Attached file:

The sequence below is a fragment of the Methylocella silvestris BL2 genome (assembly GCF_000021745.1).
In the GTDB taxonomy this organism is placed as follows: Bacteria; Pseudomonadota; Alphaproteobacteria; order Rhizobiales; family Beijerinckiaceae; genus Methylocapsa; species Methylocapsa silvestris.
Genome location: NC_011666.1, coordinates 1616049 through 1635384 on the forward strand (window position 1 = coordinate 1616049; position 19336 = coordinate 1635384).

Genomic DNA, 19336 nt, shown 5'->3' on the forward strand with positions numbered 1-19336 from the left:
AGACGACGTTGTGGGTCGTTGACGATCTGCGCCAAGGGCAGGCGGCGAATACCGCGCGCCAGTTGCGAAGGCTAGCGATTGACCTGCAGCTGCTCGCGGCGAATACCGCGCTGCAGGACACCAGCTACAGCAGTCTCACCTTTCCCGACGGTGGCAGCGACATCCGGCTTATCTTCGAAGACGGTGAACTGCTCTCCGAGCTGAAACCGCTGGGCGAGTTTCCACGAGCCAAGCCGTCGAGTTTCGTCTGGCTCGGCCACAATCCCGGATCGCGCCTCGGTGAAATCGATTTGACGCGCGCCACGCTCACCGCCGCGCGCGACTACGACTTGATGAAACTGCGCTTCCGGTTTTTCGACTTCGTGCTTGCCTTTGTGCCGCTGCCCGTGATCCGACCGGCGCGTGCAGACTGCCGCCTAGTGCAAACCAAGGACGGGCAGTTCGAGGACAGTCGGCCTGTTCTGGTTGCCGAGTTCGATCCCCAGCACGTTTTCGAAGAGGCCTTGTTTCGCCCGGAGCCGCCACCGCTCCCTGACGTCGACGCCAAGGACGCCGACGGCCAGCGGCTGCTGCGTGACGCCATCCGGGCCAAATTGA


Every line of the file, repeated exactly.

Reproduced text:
The sequence below is a fragment of the Methylocella silvestris BL2 genome (assembly GCF_000021745.1).
In the GTDB taxonomy this organism is placed as follows: Bacteria; Pseudomonadota; Alphaproteobacteria; order Rhizobiales; family Beijerinckiaceae; genus Methylocapsa; species Methylocapsa silvestris.
Genome location: NC_011666.1, coordinates 1616049 through 1635384 on the forward strand (window position 1 = coordinate 1616049; position 19336 = coordinate 1635384).

Genomic DNA, 19336 nt, shown 5'->3' on the forward strand with positions numbered 1-19336 from the left:
AGACGACGTTGTGGGTCGTTGACGATCTGCGCCAAGGGCAGGCGGCGAATACCGCGCGCCAGTTGCGAAGGCTAGCGATTGACCTGCAGCTGCTCGCGGCGAATACCGCGCTGCAGGACACCAGCTACAGCAGTCTCACCTTTCCCGACGGTGGCAGCGACATCCGGCTTATCTTCGAAGACGGTGAACTGCTCTCCGAGCTGAAACCGCTGGGCGAGTTTCCACGAGCCAAGCCGTCGAGTTTCGTCTGGCTCGGCCACAATCCCGGATCGCGCCTCGGTGAAATCGATTTGACGCGCGCCACGCTCACCGCCGCGCGCGACTACGACTTGATGAAACTGCGCTTCCGGTTTTTCGACTTCGTGCTTGCCTTTGTGCCGCTGCCCGTGATCCGACCGGCGCGTGCAGACTGCCGCCTAGTGCAAACCAAGGACGGGCAGTTCGAGGACAGTCGGCCTGTTCTGGTTGCCGAGTTCGATCCCCAGCACGTTTTCGAAGAGGCCTTGTTTCGCCCGGAGCCGCCACCGCTCCCTGACGTCGACGCCAAGGACGCCGACGGCCAGCGGCTGCTGCGTGACGCCATCCGGGCCAAATTGA